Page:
- Some connective tissue disorders, such as Ehlers-Danlos syndrome
- Certain medications
- Urinary tract infection (UTI)
- Too much caffeine
- A long-term cough
Getting older can also be a risk factor for urinary incontinence, and it's very common in women older than 80.
When diagnosing urinary incontinence, Gaither said it's necessary to have an urogynecology evaluation and be assessed for a urinary tract infection, diabetes and neurological diseases to identify the problem and rule out any other causes.
Take note of your symptoms before you visit your healthcare provider, as they will ask you questions about:
- How often you go to the toilet in the daytime and nighttime
- If you pass urine when you cough, laugh or exercise or do similar actions
- How much you drink and the types of fluid you drink
- If you have any pain when passing urine, and if the urine is dark or smelly
- If you feel you can empty your bladder or it regularly feels full
- How much urine you pass when you go to the toilet; a lot or a dribble.
They will also ask about your medical history, family history and any medication you are taking. Sometimes you may be asked to keep a bladder diary if you are not sure about the symptoms you are experiencing and how often.
Depending on the cause of urinary incontinence and whether or not you respond to treatment, you may also need some further investigations, such as urodynamic tests or a cystoscopy.
Treatment will depend on the type of urinary incontinence you are experiencing and the severity of the symptoms.
Gaither noted four main categories of treatment:
- Bladder training
- Scheduled toileting plans
- Diet modifications, such as reducing caffeine and bladder irritants
- Weight loss
- Pelvic muscle training, including treatment options like Kegel exercises, biofeedback, vaginal weight training/cones and pelvic floor electrical stimulation
- A vaginal pessary can be inserted into the vagina. It pushes against the vaginal wall and urethra to support the pelvic floor muscles.
- Sling surgery is the placement of a sling around the bladder neck to help prevent leaking.
- Bladder suspension (colposuspension) involves lifting the bladder neck and stitching it in its lifted position to hold it in place.
- Nerve stimulation sends electrical signals to the nerves that control the bladder.
- An artificial urinary sphincter may be put in place if previous types of urinary incontinence surgery have failed.
- Urethral bulking agent injections are administered into the walls of the urethra to help it stay closed and prevent leaking.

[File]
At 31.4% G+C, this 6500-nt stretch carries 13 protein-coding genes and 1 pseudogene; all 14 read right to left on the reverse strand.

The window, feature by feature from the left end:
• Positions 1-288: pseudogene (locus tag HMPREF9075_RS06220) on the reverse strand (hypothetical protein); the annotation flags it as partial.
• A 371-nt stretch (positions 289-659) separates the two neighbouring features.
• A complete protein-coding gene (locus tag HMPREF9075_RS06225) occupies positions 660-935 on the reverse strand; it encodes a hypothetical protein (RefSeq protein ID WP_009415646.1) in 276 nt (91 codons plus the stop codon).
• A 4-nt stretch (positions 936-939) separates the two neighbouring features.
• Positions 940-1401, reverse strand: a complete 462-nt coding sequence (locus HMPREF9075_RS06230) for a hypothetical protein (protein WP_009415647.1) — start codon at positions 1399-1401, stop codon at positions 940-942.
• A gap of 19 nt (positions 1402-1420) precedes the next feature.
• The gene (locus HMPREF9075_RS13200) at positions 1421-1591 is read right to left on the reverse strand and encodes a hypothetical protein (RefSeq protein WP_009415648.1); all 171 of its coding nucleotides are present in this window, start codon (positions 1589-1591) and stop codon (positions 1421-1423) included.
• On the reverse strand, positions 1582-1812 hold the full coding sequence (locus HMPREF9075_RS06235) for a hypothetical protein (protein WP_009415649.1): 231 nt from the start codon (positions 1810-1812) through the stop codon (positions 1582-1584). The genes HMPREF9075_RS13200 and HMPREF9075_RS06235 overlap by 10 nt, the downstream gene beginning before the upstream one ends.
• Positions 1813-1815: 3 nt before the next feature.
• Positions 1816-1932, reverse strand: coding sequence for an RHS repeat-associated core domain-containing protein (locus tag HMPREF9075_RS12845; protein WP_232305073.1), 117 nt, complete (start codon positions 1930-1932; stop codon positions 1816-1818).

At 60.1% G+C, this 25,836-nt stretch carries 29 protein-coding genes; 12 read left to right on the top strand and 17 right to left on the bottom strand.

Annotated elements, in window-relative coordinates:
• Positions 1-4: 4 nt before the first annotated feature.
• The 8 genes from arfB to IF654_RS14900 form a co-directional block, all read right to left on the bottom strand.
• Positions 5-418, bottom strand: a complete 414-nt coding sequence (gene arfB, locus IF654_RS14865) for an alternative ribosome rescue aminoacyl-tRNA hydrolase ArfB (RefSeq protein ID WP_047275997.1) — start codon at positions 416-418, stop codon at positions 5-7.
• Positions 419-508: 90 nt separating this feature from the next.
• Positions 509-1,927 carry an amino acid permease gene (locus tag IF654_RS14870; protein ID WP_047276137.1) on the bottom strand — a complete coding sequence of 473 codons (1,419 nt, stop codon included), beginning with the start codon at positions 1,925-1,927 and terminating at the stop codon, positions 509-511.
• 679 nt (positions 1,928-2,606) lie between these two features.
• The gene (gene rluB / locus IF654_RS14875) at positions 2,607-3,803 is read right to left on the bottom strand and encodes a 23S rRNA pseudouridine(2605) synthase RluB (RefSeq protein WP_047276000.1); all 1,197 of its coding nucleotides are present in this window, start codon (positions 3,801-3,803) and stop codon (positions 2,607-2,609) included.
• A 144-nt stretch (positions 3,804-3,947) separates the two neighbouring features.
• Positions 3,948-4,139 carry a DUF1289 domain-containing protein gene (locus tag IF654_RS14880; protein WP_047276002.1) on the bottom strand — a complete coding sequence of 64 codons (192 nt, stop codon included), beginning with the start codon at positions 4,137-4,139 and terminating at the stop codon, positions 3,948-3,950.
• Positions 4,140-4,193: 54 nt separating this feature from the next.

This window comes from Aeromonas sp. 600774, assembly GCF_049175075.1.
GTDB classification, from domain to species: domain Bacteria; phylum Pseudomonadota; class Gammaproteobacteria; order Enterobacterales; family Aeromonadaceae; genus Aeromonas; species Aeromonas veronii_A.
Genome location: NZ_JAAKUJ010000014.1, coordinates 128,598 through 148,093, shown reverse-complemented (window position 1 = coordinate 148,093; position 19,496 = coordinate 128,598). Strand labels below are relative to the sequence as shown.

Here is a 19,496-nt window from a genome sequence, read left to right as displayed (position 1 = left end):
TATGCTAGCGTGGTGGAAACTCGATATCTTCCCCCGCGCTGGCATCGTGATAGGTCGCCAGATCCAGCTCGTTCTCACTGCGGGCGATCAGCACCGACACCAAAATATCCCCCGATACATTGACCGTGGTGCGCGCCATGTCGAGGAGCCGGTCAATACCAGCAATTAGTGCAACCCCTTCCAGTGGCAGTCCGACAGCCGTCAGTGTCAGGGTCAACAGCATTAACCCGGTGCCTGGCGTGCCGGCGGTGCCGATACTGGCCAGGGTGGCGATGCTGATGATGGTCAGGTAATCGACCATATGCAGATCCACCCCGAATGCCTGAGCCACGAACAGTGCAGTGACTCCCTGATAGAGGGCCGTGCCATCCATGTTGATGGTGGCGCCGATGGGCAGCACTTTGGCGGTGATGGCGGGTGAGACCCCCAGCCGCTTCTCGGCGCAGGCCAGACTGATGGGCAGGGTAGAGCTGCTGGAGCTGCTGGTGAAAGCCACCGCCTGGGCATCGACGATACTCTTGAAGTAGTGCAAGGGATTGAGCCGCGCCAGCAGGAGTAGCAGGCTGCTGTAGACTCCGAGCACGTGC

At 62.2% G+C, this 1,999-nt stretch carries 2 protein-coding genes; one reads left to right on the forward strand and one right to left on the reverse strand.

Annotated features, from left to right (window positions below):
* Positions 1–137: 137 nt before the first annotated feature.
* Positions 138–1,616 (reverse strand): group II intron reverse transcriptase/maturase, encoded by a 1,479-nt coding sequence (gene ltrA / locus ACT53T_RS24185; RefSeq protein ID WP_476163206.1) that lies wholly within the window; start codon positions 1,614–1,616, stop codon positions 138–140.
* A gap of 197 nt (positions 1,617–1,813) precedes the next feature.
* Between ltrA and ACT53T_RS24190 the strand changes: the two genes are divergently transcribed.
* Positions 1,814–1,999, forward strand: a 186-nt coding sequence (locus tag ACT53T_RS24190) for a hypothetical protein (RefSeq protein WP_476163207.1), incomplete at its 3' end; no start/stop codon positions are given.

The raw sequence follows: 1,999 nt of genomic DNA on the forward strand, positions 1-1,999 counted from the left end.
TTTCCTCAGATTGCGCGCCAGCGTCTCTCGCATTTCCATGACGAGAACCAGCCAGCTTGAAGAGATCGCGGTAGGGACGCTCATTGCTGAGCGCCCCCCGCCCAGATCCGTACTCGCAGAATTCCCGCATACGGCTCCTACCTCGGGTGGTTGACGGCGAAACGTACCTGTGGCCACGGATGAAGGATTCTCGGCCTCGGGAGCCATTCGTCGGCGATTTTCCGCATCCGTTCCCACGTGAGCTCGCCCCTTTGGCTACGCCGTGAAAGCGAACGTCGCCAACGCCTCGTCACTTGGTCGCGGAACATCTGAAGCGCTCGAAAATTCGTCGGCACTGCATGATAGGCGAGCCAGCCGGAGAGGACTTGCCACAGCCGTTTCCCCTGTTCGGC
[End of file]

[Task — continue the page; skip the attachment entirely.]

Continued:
- An augmentation cystoplasty is a surgery to make the bladder bigger to help treat urge incontinence, but you may need to use a catheter after this surgery.
- Anticholinergic medications, also known as antimuscarinics, help stop the muscles in your bladder from tightening when they shouldn't.
- Botulinum toxin A, also known as Botox, can be injected into the wall of your bladder to help prevent overactivity in the bladder muscles.
- Vaginal estrogen helps strengthen the muscles and tissues supporting the bladder.
There is no need to suffer and live with urinary incontinence symptoms. With such a range of treatments for different types of urinary incontinence, the most important step is to speak to your healthcare provider. They can do a thorough assessment to find out your type of urinary incontinence and help you find a treatment plan that fits your lifestyle.
Practical tips to help with incontinence
If you are starting to notice signs of urinary incontinence, here are some tips to help stop leaking:
- Do daily pelvic floor exercises. Your healthcare provider, a women's health specialist or a physical therapist can teach you how to do pelvic floor exercises effectively.
- Learn how to lift. Tighten your pelvic floor muscles when doing any type of lifting. Avoid very heavy lifting when possible.
- Change your exercise regimen. Swap exercises that put pressure on your pelvic floor muscles, like running or high-impact aerobics, for strengthening exercises like Pilates or yoga.
- Stop smoking. Smoking can lead to coughing, which puts strain on your pelvic muscles.
- Eat a fiber-packed diet to help avoid constipation.
- Cut down on bladder irritants, such as caffeine, alcohol, citrus fruits and spicy foods.
- Drink plenty of water. Aim for at least six to eight glasses a day. An insufficient amount of water can cause the bladder to shrink, lead to bladder problems and worsen constipation.
- Maintain a healthy weight. Being overweight can weaken your pelvic floor muscles.